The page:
Enhanced mobility across the region is an important local priority for Microsoft. With nearly 40,000 employees based in the Puget Sound region, the company and our people need an efficient transportation system. It is important to our own business, and it’s important to economic growth, job creation and the quality of life across our state.
As a company, we’re opposing Initiative 1125 on the Washington state ballot this November because it would seriously undermine improvements to our transportation infrastructure, unfairly eliminate options for commuters, and impact the state’s economy.
November marks the end of a very long election season. It also marks the start of a new beginning. After all the campaigning and the political ads, November provides all of us a time to come together and prepare for the fast-approaching new year.
For example, here in Washington State, a new year gives us a new opportunity to forge new working relationships across the aisle and to coalesce around a shared vision for our state. At a recent meeting of the Washington Council on International Trade, I outlined one possibility for that shared vision with some thoughts on how we might keep Washington competitive in the global economy.
Like most places throughout the country, our state faces a number of significant challenges. But Washington also has some unique strengths. One big opportunity comes from the fact that Seattle is the largest city and port in the continental United States that is closest to Asia. This will not change, and there are a number of different ways that our state should be thinking about how we might build upon this.
This has been an important week for immigration reform efforts in Congress. Reflecting the rising recognition that our country wins when we invite the world's best minds into the American community, two important new bills were introduced in the Senate. These bills would put into action the words that have become a growing chorus in the immigration policy debate: It makes no sense to educate top students from around the globe in our universities, only to send them – and their brainpower and U.S. training – off to compete with us from abroad.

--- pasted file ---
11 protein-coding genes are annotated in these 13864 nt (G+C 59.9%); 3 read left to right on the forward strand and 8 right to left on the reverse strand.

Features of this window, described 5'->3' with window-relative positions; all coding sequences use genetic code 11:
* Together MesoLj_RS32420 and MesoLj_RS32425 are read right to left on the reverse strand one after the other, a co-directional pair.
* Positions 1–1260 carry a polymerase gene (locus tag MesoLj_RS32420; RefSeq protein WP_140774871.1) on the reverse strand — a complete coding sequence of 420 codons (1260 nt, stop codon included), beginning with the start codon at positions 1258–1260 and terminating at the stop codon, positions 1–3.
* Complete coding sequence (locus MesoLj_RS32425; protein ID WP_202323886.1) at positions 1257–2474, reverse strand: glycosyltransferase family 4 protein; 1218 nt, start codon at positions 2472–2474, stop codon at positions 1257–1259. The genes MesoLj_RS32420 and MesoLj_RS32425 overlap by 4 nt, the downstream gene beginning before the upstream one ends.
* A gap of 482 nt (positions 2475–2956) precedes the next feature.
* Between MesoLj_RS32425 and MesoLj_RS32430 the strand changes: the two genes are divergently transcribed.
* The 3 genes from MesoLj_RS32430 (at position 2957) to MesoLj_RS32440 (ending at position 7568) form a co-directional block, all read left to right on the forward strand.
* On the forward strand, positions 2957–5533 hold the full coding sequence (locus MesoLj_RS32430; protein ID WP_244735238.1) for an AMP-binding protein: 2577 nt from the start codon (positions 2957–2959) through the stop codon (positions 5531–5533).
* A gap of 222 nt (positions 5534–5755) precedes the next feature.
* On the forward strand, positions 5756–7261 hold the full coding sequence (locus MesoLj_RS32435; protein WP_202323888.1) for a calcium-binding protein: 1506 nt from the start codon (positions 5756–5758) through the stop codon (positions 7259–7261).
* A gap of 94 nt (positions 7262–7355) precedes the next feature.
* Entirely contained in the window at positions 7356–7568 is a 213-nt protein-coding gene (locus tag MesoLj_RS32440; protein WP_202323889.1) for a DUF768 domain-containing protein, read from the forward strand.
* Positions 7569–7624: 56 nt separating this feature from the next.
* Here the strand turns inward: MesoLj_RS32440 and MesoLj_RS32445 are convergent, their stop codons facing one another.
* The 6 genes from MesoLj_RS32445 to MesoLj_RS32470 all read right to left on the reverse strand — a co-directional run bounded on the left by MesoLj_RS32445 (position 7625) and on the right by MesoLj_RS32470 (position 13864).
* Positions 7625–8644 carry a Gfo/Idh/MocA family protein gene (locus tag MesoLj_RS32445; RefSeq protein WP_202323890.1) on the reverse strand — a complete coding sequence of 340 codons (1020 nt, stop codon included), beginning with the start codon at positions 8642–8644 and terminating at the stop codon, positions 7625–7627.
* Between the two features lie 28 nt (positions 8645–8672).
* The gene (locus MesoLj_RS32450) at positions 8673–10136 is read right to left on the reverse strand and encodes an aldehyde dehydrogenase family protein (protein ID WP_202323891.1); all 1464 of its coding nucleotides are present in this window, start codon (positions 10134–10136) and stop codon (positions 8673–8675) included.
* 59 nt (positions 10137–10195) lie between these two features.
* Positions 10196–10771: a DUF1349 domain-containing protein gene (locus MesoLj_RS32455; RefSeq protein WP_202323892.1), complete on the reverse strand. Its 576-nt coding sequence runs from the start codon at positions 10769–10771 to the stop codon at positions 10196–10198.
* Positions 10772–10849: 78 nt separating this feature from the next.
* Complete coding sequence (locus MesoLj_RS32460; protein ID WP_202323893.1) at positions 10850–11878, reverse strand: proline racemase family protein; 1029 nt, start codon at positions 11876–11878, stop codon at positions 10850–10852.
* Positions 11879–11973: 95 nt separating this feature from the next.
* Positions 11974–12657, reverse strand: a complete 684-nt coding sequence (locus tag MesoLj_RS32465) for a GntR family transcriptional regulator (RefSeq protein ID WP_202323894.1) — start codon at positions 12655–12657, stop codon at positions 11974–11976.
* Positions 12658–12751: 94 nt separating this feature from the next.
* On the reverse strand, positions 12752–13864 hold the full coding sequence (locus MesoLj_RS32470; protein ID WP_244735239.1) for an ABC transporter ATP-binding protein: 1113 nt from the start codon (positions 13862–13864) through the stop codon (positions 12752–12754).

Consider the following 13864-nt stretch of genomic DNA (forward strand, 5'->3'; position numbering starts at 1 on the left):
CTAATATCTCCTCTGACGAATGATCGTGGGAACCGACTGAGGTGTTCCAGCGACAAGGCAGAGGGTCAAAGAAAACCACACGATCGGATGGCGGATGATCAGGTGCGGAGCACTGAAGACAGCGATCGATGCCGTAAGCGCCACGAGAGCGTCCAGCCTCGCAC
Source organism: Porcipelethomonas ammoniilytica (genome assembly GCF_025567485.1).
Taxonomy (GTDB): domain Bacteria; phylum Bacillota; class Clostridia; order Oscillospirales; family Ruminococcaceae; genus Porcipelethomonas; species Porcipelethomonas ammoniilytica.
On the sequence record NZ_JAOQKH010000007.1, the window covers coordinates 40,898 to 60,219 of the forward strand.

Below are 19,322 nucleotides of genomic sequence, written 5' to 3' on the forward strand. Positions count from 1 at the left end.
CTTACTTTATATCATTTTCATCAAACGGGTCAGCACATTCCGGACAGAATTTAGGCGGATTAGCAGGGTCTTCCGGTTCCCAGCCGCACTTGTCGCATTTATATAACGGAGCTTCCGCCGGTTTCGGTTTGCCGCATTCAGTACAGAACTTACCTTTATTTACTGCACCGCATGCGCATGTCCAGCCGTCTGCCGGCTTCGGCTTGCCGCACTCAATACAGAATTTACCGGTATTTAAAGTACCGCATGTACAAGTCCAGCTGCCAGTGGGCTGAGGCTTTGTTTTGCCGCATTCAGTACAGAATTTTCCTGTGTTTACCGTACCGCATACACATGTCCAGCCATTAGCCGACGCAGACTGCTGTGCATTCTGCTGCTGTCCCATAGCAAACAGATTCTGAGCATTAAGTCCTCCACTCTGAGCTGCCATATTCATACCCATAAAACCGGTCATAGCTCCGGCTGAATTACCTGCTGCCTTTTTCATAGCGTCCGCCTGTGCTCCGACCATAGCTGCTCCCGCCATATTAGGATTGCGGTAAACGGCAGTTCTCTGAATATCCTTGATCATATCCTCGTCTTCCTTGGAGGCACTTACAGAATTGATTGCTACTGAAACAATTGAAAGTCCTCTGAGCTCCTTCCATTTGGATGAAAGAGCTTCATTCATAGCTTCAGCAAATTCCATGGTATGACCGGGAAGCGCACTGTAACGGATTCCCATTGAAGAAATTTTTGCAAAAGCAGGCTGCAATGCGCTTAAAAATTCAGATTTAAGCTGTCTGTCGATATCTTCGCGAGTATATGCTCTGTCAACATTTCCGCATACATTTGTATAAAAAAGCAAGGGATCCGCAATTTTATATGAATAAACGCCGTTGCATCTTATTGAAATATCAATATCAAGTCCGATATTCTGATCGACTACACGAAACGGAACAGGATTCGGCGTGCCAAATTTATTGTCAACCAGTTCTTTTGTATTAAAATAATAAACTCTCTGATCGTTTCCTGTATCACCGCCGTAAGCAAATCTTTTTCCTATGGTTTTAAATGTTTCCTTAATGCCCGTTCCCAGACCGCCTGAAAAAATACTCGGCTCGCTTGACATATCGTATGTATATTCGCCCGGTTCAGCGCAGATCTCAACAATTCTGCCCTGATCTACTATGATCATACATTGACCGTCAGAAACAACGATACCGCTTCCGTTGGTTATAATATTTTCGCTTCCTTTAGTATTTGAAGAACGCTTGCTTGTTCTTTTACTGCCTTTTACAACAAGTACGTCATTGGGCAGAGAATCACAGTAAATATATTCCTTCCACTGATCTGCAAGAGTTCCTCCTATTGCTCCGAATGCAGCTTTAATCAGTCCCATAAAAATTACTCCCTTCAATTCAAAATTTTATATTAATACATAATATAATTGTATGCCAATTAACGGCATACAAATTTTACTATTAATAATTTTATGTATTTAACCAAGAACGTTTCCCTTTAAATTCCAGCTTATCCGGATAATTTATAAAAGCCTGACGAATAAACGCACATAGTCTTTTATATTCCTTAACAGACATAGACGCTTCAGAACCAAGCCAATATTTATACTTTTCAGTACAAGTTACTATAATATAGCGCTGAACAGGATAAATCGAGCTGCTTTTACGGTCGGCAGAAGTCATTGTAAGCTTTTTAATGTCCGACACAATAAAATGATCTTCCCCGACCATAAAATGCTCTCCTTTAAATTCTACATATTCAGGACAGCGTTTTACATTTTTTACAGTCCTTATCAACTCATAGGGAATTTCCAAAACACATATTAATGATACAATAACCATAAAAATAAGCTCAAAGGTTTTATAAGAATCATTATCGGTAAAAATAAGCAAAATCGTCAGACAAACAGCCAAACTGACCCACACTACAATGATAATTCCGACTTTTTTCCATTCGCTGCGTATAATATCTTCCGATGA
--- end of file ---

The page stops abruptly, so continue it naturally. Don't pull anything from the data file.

This week, Senator John Cornyn (R-Texas) introduced the Securing the Talent America Requires for the 21st Century, or "STAR" Act. This bill would reallocate 55,000 immigrant visas per year to those who have earned a master's degree or a Ph.D. in science, technology, engineering or mathematics (the STEM fields) from a U.S. university. Also this week, we saw the bipartisan introduction of the Sustaining our Most Advanced Researchers and Technology (SMART) Jobs Act of 2012, by Senators Lamar Alexander (R-Tenn.) and Chris Coons (D-Del.)
A good deal of discussion at the World Economic Forum in Davos this week has focused on “The Great Transformation” and how technology, leadership and innovation can improve the state of the world for future generations. It’s a vital discussion. Young people represent our collective future. They will be our leaders, our doctors, our scientists, our teachers, innovators and entrepreneurs. But today young people face enormous challenges. While specific challenges vary around the world, it is clear that a fundamental challenge is emerging everywhere – an opportunity divide for young people. While some young people are prospering, others are struggling because they lack the education, skills or opportunities they need to succeed.
More than 100 million youth worldwide lack access to any sort of education and more than 77 million young people are unemployed. Unemployment rates are consistently higher for young people than any other group. There has been unprecedented change in recent years, from a surge in international trade that has fundamentally changed the global economy to major breakthroughs in science that have transformed the way we live. Technology has been a major driving force behind this change, and a major force for good in our economies and societies. But these forces have also created new challenges and caused new dislocations. And the rate of change isn’t slowing.
One of the exciting aspects of life in the tech sector is the pace of innovation and speed of change. But the rapid changes can present challenges for policymakers. What, for example, are the policy implications of “big data” and a cloud that transfers data across national and international borders? What are the privacy implications of powerful wearable computers that record audio and video? The University of Washington’s new Tech Policy Lab is a unique interdisciplinary lab designed to help examine these and other questions. Truly understanding these issues, and shaping effective ideas and policies, requires experts in range of diverse disciplines to work together, and the UW’s pioneering approach does just that.
Today, the U.S. Citizenship and Immigration Services will begin receiving H-1B petitions filed by employers across America looking to secure the talents of some of the world’s brightest minds.